Should Gov. Gavin Newsom worry about being recalled? It depends on COVID

Written by Amy Ta, produced by Bennett Pursuer

Governor Gavin Newsom speaking at the 2019 California Democratic Party State Convention at the George R. Moscone Convention Center in San Francisco, California. Newsom is now facing a recall effort that requires 1.5 million signatures by mid-March. Photo by Gage Skidmore (CC BY-SA 2.0).

California Governor Gavin Newsom is facing his most serious threat of being in a recall election. More than a third of California voters say they would vote to oust him from office, according to a new poll from UC Berkeley. His job approval is now below 50%, compared to above 80% in the early days of the coronavirus pandemic. 

The slump is driven by his handling of the state’s recent COVID-19 surge, poorly explained sudden policy shifts on reopening, a slow vaccine rollout, that dinner at the French Laundry, and the fact that millions of Californians are suffering economically while the state apparently paid billions of dollars in unemployment benefits to scammers.

Even some Democrats are becoming frustrated with their party leader. 

Ultimately, Republicans pushing to recall Newsom will need to get around 1.5 million signatures by mid-March to make it happen. 

“The proponents of the recall are saying they've collected 1.3 million [signatures],” says Phil Willon, who covers Gov. Newsom and California politics for the LA Times. “There's no way to verify that. And what we can verify is that only 410,000 signatures have been verified by elections officials as of last month. But again, there's a lot of unknowns about how many signatures they really have.”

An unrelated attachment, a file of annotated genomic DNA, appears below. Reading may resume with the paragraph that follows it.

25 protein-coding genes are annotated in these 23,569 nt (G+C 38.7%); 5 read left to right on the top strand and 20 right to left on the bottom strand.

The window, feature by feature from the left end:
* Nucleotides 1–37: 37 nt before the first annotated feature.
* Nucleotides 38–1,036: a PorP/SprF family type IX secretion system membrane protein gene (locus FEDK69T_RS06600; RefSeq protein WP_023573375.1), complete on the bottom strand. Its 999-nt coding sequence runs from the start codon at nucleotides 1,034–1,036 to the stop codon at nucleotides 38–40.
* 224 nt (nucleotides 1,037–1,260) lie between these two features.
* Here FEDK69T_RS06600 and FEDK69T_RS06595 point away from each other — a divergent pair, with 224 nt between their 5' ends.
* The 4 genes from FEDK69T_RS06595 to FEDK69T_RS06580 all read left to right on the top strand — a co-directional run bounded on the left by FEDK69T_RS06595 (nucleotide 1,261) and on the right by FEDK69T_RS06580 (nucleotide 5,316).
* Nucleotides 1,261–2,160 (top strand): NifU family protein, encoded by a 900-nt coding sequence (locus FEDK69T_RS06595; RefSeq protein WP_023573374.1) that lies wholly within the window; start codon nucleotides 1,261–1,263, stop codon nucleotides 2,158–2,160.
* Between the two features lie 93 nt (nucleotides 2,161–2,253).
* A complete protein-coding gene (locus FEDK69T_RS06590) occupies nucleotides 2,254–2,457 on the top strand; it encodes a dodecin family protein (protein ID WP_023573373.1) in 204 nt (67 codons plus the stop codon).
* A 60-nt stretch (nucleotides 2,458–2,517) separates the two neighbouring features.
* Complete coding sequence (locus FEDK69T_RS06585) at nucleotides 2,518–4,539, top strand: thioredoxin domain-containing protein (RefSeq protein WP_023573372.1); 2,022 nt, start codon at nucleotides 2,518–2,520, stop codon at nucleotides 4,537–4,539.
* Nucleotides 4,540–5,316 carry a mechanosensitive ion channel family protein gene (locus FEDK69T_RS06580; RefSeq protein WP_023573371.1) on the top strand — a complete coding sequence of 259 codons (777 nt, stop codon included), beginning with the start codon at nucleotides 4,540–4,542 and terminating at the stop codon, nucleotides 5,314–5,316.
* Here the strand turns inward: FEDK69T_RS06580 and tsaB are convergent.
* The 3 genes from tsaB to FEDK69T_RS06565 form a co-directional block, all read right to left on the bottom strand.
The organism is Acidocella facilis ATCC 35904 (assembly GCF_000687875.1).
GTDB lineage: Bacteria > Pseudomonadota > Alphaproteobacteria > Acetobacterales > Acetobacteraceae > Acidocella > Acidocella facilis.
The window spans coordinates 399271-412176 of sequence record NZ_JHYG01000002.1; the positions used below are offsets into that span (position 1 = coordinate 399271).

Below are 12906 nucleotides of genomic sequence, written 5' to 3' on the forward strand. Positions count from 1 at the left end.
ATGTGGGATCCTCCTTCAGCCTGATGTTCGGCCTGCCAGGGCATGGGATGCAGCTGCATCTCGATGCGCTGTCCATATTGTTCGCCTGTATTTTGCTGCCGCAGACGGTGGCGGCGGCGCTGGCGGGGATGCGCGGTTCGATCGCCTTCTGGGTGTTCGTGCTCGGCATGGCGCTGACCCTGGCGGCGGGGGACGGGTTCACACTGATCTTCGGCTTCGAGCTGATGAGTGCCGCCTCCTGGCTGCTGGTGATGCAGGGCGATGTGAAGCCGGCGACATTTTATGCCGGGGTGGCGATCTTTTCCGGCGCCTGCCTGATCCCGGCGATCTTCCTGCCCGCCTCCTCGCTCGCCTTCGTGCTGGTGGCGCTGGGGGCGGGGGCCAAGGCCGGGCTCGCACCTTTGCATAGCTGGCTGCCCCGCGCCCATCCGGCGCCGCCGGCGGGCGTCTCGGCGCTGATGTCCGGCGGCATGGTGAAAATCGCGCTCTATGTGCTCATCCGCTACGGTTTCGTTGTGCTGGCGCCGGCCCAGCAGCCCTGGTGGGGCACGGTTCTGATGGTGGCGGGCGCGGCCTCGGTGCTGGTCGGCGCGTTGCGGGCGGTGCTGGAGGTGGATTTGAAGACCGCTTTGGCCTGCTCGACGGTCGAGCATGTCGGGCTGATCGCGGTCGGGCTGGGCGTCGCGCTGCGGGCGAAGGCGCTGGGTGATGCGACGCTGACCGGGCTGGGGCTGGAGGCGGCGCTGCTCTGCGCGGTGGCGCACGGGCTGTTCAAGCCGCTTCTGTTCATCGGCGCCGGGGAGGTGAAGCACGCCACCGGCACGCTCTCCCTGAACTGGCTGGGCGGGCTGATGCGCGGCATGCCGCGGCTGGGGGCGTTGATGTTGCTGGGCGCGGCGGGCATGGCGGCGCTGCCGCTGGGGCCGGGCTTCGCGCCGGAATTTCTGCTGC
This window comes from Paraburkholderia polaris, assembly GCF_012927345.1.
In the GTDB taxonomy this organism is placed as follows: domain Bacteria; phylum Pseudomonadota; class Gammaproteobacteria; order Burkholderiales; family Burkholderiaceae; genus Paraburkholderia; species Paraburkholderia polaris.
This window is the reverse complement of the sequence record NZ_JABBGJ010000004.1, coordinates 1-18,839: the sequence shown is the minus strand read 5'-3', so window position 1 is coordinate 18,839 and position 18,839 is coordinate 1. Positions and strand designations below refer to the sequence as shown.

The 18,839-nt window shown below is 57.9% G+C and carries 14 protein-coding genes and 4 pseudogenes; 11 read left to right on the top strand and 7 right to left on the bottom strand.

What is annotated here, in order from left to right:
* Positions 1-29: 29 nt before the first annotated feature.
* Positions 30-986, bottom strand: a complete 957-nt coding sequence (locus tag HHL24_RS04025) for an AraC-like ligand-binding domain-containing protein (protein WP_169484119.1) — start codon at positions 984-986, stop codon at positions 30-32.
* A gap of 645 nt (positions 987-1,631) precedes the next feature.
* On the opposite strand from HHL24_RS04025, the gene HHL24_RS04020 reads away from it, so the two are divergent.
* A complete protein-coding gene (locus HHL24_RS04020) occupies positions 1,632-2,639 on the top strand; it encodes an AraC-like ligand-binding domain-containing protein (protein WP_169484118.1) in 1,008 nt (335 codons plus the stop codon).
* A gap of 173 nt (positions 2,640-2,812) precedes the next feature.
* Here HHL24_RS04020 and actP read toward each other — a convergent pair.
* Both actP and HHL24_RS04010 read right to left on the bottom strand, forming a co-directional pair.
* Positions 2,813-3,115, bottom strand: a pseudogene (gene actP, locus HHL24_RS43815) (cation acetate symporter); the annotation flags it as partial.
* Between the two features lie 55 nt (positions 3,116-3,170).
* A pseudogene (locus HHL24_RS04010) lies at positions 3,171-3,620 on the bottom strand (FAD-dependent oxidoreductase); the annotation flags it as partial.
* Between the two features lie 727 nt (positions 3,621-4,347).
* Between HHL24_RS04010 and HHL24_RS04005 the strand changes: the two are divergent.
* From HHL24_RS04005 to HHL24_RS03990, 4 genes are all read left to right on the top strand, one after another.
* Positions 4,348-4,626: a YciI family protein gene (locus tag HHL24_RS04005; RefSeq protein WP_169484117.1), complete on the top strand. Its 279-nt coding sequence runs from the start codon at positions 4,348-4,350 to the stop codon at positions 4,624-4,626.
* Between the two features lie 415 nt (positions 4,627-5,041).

This effort began in June 2020 and far-right group members were the ones collecting signatures, then more mainstream Republicans starting giving their support in the summer, Willon explains.  

“It's now backed by former San Diego Mayor Kevin Faulconer, John Cox, who ran against Newsom in 2018. The state party has backed it. So yes … some of the fringe right was at the beginning, but it's kind of evolved into a more mainstream Republican effort.”

He says this doesn’t threaten the California Democratic Party. “Democrats continue to hold their power, they have a majority in both houses of the Legislature. They hold every constitutional statewide office. So I don't think there's a big threat to Democrats, but you never know. I mean, we're in weird times. Obviously, you spent a year in this pandemic almost. And you never know what will happen in the months ahead. And that's critical for Newsom. I mean, he has an opportunity to get things kind of back on track or things could go sideways.”

Willon says California Independents will be pivotal to how things end up too, and right now, nearly one in three Independents is undecided, about 40% say they would oppose the recall, and about 32% say they would support it. 

Meanwhile, Gov. Newsom isn’t saying much. “Whenever he's asked, he kind of deflects the question and says, ‘I'm concentrating on the pandemic response.’ But in reality … I think he's keeping pretty close tabs on all the developments. I know his advisors are concerned about the recall effort,” says Willon. 

Credits

Guest:
Phil Willon - LA Times reporter covering California politics

Host:
Madeleine Brand

Producers:
Sarah Sweeney, Angie Perrin, Michell Eloy, Amy Ta, Rosalie Atkinson, Brian Hardzinski, Bennett Purser